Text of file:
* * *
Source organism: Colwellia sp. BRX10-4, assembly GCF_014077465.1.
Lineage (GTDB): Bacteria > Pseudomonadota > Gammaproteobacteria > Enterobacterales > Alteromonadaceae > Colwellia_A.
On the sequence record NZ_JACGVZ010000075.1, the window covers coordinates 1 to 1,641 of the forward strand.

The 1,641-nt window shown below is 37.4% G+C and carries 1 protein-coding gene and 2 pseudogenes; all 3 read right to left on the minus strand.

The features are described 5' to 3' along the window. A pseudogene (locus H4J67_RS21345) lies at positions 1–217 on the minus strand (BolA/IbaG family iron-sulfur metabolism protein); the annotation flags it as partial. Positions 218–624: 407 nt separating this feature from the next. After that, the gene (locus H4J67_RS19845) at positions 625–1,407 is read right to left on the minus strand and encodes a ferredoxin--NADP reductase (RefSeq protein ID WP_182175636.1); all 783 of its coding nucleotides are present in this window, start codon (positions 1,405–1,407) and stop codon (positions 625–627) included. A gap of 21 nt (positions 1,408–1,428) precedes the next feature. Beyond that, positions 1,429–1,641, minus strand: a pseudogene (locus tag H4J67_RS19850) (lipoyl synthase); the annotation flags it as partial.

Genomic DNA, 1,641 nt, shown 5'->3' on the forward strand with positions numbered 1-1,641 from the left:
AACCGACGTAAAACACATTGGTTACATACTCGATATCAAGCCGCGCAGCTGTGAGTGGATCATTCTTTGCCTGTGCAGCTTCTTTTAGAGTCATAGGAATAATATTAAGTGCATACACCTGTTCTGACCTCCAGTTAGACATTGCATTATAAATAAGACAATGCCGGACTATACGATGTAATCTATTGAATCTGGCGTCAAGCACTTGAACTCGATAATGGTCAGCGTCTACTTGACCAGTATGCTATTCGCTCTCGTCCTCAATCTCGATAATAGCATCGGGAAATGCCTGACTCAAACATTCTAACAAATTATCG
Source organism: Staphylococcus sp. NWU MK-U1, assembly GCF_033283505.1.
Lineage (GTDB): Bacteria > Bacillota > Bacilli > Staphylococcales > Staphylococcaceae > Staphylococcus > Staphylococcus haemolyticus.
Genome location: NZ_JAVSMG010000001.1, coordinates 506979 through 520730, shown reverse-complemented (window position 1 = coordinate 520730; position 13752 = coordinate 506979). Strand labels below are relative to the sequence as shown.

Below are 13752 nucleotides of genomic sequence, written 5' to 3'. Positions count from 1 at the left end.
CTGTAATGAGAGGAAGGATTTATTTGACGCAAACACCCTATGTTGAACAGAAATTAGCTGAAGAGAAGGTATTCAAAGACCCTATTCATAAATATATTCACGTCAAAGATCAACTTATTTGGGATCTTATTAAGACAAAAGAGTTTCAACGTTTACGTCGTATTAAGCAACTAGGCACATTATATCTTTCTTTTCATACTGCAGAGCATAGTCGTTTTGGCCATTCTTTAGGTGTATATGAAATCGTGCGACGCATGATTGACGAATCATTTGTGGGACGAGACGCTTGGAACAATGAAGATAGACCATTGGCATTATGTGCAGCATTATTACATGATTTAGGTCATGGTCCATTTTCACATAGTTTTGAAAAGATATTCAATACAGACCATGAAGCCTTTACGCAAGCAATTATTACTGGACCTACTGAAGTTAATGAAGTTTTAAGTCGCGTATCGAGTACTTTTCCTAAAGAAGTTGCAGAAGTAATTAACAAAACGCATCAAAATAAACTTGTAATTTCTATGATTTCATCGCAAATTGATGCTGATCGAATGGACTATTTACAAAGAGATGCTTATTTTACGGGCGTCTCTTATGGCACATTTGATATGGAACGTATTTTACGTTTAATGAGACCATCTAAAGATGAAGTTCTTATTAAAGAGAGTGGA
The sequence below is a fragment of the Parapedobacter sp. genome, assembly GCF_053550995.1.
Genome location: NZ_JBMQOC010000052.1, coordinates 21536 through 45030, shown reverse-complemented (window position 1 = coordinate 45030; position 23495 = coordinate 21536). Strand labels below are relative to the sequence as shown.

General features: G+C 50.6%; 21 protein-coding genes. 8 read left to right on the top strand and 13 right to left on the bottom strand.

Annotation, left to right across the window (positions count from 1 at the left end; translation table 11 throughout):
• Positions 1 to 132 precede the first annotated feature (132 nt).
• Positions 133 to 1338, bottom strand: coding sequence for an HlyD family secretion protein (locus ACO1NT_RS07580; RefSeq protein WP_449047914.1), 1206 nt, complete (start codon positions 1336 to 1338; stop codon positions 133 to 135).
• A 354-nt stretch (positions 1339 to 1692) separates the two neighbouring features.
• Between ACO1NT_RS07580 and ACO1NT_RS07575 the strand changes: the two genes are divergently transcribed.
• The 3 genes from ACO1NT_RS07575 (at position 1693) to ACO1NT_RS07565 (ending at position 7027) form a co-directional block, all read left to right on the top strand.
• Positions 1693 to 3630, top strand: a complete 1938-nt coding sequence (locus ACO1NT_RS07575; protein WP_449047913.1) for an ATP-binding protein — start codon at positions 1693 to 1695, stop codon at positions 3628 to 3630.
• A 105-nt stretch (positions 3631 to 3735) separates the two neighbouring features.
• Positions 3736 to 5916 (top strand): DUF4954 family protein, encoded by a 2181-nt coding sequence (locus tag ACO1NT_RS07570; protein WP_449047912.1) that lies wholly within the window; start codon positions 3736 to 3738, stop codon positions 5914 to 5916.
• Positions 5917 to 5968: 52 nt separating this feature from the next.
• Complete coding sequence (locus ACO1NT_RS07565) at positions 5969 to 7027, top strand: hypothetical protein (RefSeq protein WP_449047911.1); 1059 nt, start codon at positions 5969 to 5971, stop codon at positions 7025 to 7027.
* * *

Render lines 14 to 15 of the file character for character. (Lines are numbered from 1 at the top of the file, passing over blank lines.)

Genome location: NZ_JBMQOC010000052.1, coordinates 21536 through 45030, shown reverse-complemented (window position 1 = coordinate 45030; position 23495 = coordinate 21536). Strand labels below are relative to the sequence as shown.

General features: G+C 50.6%; 21 protein-coding genes. 8 read left to right on the top strand and 13 right to left on the bottom strand.